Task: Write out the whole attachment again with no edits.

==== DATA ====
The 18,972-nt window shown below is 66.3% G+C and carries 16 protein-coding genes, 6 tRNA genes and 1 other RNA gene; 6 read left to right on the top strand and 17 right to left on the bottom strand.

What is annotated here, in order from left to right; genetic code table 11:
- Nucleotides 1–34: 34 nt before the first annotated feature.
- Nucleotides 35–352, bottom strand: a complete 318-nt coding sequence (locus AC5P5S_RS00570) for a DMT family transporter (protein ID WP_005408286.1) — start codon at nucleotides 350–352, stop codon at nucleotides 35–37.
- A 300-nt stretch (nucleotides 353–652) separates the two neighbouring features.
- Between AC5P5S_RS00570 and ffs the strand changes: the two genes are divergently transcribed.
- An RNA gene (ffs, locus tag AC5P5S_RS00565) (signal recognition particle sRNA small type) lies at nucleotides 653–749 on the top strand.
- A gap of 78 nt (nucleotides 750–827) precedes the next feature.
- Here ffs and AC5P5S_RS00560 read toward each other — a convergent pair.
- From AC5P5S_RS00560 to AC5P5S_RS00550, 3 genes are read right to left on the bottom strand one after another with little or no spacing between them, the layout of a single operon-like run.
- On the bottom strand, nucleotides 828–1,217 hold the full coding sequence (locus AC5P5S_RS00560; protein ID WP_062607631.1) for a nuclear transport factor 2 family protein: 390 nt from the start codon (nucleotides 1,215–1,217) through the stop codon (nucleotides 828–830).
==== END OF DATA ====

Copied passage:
The 18,972-nt window shown below is 66.3% G+C and carries 16 protein-coding genes, 6 tRNA genes and 1 other RNA gene; 6 read left to right on the top strand and 17 right to left on the bottom strand.

What is annotated here, in order from left to right; genetic code table 11:
- Nucleotides 1–34: 34 nt before the first annotated feature.
- Nucleotides 35–352, bottom strand: a complete 318-nt coding sequence (locus AC5P5S_RS00570) for a DMT family transporter (protein ID WP_005408286.1) — start codon at nucleotides 350–352, stop codon at nucleotides 35–37.
- A 300-nt stretch (nucleotides 353–652) separates the two neighbouring features.
- Between AC5P5S_RS00570 and ffs the strand changes: the two genes are divergently transcribed.
- An RNA gene (ffs, locus tag AC5P5S_RS00565) (signal recognition particle sRNA small type) lies at nucleotides 653–749 on the top strand.
- A gap of 78 nt (nucleotides 750–827) precedes the next feature.
- Here ffs and AC5P5S_RS00560 read toward each other — a convergent pair.
- From AC5P5S_RS00560 to AC5P5S_RS00550, 3 genes are read right to left on the bottom strand one after another with little or no spacing between them, the layout of a single operon-like run.
- On the bottom strand, nucleotides 828–1,217 hold the full coding sequence (locus AC5P5S_RS00560; protein ID WP_062607631.1) for a nuclear transport factor 2 family protein: 390 nt from the start codon (nucleotides 1,215–1,217) through the stop codon (nucleotides 828–830).